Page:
And we’re back.
Not back on campus quite yet, but back to online classes every week and working through long, stressful nights.
But before those long, stressful nights, how was everyone’s first week of the Spring Semester? My week went pretty well. I have a busy schedule this semester between classes, the newspaper, and my three jobs, but I am happy to be back. I enjoyed the extended break, but I needed to get back into a routine; I needed something to look forward to rather than watching TV all day.
Now I am sure some of you were nervous about this first week of classes. Whether it was your first time taking classes at Cabrini, having new professors, or not knowing anyone in your classes. I have experienced all three scenarios during my journey through college, and I understand. Allow me to offer some advice.
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I used to be extremely nervous to do anything.
Too nervous to answer questions.
Too nervous to present during class.
Too nervous to speak at all in class.
I lacked confidence in myself and a lack of confidence in my knowledge/skillset, which was unhealthy for my mental health.
It wasn’t until my dad had told me something 6-7 years ago just before I was about to test for my solid black belt in martial arts. He told me and my sister, “No matter how nervous you are, you go into that testing room with the attitude ‘Let me show you what I can do.’” Needless to say, I have never felt so confident in myself in my life. Ever since then, I carried this philosophy with me both inside and outside of karate.
Having confidence in yourself is a huge leap, in not only college or a career, but life in general. I tell my students who are currently training for their black belt test to have confidence when performing their routines and when answering questions.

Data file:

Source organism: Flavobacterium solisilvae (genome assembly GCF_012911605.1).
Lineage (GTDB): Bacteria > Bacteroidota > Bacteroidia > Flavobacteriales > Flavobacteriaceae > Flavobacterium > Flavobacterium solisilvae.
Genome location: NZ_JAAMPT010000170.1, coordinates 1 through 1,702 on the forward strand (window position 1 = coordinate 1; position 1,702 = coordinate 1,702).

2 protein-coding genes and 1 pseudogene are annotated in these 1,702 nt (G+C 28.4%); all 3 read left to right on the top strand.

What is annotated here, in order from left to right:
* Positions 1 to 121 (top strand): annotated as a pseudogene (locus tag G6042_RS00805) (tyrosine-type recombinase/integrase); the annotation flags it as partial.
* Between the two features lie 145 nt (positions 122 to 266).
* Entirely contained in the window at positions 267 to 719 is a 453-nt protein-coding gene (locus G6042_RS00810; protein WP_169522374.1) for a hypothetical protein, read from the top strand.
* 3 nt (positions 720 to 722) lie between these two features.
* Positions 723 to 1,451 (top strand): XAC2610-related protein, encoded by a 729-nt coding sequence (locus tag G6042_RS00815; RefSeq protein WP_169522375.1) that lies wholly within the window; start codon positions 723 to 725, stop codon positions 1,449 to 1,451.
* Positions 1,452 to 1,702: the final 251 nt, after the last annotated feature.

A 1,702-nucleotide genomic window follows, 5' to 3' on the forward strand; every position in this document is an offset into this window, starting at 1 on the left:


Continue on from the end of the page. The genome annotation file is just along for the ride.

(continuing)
I tell my students, "if you think you have the correct answer, let me know, if you think this is the right move, show me and tell me why."
For example, if I were to ask you, “what is the capital of Pennsylvania?” Which answer sounds better:
“The capital of Pennsylvania is Pittsburgh.”
“Uh...the capital of Pennsylvania...is...I think….uh...Pittsburgh?”
Notice that both answers are incorrect. The second answer tells me that you did not know and are most likely guessing.
I tell my students: “It is better to hear a confident wrong answer rather than a ‘uhhh, I think it’s this?’ The confident wrong answer tells me that you are not afraid of answering incorrectly. It tells me that you are not afraid of the outcome. It tells me that you prepared for the test, and you got one answer incorrect.”
I also tell my students to focus on themselves. Do not worry about the others in the class. They are there for the same reason you are: to learn. Focusing on others will affect your overall success in class; you will not learn as efficiently because your focus will be divided.
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So, go into classes this week with the attitude, “Hey, let me show you what I can do AND what I know.”
Do not be afraid of failing.
Do not be intimidated by others in the class.
If you’re wrong, you’re wrong. What’s the worse that can happen? You get kicked out of class? No.
The worse that can happen is you learn something new. And is that so bad?
Having confidence will take you far. Good luck!